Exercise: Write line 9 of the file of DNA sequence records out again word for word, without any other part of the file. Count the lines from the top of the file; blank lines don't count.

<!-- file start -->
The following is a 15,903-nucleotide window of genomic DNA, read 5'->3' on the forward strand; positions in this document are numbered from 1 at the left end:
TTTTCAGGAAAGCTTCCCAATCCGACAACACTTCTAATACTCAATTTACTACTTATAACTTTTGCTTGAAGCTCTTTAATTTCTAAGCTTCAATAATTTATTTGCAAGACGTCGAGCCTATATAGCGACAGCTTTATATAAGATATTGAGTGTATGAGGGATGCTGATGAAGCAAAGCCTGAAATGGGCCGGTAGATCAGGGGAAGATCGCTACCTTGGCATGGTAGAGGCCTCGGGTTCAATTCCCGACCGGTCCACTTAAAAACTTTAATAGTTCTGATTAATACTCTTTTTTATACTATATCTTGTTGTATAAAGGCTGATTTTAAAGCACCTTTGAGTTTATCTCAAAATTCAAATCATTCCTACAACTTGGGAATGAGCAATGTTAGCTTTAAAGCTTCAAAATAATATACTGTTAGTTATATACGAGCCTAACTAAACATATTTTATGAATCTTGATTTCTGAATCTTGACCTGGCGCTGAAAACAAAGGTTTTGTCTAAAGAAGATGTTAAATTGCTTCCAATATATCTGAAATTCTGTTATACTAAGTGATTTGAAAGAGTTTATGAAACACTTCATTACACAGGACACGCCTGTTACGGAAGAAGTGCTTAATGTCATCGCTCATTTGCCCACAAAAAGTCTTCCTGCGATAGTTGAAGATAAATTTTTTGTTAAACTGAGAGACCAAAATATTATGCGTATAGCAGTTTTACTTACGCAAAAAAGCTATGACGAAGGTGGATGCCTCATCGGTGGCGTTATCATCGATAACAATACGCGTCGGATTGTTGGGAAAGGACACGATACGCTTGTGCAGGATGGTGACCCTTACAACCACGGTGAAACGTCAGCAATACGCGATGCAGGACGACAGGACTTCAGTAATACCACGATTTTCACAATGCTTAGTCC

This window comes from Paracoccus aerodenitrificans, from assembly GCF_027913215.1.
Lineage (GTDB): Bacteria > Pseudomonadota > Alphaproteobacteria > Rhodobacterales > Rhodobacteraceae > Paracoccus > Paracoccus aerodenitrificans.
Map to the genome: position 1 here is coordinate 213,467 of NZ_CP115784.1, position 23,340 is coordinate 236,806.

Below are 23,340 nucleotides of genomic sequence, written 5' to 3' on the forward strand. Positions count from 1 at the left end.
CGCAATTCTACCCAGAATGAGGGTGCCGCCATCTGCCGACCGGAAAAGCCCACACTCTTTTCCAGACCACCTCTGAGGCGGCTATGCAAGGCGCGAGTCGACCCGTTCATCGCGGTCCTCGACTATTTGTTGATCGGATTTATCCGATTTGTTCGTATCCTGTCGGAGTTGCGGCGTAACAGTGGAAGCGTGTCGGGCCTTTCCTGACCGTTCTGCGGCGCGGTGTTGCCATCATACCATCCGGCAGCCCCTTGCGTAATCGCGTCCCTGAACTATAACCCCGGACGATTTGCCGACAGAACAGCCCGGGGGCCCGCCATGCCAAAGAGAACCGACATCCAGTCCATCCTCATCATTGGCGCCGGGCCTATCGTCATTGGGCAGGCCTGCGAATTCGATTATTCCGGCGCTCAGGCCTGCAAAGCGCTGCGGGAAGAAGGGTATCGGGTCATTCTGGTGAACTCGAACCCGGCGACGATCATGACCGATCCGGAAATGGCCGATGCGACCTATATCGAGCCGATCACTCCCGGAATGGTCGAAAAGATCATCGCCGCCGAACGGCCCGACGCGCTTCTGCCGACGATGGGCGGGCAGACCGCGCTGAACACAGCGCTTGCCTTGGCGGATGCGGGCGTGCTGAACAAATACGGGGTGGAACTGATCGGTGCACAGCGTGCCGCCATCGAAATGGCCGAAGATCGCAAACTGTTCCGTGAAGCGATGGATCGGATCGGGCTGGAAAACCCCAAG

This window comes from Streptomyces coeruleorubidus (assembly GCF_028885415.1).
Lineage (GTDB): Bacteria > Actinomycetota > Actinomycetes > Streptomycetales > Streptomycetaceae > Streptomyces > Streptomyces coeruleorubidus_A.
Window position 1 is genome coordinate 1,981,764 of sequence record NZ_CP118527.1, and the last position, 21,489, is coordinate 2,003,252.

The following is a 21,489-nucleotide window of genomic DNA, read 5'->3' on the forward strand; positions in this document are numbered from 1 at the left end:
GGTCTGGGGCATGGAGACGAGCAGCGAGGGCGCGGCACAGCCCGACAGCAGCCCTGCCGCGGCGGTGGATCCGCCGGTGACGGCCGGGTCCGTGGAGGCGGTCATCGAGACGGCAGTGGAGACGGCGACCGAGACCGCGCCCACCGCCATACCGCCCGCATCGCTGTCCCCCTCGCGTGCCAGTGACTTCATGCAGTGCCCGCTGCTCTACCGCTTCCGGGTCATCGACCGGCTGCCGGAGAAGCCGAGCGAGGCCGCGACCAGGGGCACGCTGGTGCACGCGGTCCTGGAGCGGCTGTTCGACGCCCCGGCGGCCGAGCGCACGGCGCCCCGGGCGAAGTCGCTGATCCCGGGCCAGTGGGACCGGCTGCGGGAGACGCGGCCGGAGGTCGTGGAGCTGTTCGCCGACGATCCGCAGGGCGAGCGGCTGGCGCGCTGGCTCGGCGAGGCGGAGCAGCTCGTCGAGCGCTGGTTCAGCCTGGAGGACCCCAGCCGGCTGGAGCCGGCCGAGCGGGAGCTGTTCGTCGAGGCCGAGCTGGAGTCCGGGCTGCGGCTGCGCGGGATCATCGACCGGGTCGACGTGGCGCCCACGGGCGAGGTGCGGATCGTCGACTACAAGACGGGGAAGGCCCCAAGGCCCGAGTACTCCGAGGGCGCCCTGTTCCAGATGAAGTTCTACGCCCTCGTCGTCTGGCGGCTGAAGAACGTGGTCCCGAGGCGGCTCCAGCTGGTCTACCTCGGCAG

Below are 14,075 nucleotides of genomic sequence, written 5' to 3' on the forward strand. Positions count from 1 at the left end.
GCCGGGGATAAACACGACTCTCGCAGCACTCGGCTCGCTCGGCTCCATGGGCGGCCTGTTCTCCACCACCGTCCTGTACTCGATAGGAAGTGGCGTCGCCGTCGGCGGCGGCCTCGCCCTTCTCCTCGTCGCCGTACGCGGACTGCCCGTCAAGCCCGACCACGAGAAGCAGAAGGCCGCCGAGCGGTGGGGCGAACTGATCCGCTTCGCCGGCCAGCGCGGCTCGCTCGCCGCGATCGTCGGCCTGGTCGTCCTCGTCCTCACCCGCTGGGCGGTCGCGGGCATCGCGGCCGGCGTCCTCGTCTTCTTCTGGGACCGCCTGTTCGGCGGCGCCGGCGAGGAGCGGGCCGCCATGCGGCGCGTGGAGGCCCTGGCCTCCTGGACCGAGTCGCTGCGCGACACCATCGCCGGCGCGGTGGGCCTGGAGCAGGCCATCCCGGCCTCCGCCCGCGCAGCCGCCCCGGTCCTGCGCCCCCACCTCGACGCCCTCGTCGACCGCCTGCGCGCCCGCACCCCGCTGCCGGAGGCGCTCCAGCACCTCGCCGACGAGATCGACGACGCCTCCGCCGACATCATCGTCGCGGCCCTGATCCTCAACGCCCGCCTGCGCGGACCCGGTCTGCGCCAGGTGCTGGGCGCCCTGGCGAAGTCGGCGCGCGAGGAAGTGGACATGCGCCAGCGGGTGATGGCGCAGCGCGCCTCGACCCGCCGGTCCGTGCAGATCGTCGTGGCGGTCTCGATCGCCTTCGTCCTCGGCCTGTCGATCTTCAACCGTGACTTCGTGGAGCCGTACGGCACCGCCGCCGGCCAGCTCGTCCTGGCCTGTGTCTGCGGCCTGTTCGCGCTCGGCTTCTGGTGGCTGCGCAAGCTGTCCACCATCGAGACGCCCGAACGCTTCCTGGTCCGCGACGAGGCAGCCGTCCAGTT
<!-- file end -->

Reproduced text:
Lineage (GTDB): Bacteria > Actinomycetota > Actinomycetes > Streptomycetales > Streptomycetaceae > Streptomyces > Streptomyces coeruleorubidus_A.